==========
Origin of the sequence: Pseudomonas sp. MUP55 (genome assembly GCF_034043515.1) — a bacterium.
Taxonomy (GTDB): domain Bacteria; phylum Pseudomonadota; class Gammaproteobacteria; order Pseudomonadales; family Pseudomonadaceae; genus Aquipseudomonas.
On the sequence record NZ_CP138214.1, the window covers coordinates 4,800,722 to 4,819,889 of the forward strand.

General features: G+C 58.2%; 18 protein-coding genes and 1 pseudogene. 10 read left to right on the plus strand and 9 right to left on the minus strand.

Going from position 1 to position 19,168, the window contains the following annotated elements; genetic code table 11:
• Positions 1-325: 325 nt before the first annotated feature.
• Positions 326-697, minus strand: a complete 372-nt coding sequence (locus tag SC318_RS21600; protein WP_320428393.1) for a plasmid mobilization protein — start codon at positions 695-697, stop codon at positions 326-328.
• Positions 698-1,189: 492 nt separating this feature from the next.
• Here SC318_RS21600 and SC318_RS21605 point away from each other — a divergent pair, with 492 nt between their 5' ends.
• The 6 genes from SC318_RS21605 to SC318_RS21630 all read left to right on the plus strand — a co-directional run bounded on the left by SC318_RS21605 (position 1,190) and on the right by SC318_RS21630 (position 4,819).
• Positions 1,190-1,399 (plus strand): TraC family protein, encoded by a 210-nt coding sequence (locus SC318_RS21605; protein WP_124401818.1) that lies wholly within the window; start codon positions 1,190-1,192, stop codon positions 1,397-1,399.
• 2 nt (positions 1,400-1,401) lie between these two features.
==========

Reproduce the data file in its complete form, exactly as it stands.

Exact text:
Origin of the sequence: Pseudomonas sp. MUP55 (genome assembly GCF_034043515.1) — a bacterium.
Taxonomy (GTDB): domain Bacteria; phylum Pseudomonadota; class Gammaproteobacteria; order Pseudomonadales; family Pseudomonadaceae; genus Aquipseudomonas.
On the sequence record NZ_CP138214.1, the window covers coordinates 4,800,722 to 4,819,889 of the forward strand.

General features: G+C 58.2%; 18 protein-coding genes and 1 pseudogene. 10 read left to right on the plus strand and 9 right to left on the minus strand.

Going from position 1 to position 19,168, the window contains the following annotated elements; genetic code table 11:
• Positions 1-325: 325 nt before the first annotated feature.
• Positions 326-697, minus strand: a complete 372-nt coding sequence (locus tag SC318_RS21600; protein WP_320428393.1) for a plasmid mobilization protein — start codon at positions 695-697, stop codon at positions 326-328.
• Positions 698-1,189: 492 nt separating this feature from the next.
• Here SC318_RS21600 and SC318_RS21605 point away from each other — a divergent pair, with 492 nt between their 5' ends.
• The 6 genes from SC318_RS21605 to SC318_RS21630 all read left to right on the plus strand — a co-directional run bounded on the left by SC318_RS21605 (position 1,190) and on the right by SC318_RS21630 (position 4,819).
• Positions 1,190-1,399 (plus strand): TraC family protein, encoded by a 210-nt coding sequence (locus SC318_RS21605; protein WP_124401818.1) that lies wholly within the window; start codon positions 1,190-1,192, stop codon positions 1,397-1,399.
• 2 nt (positions 1,400-1,401) lie between these two features.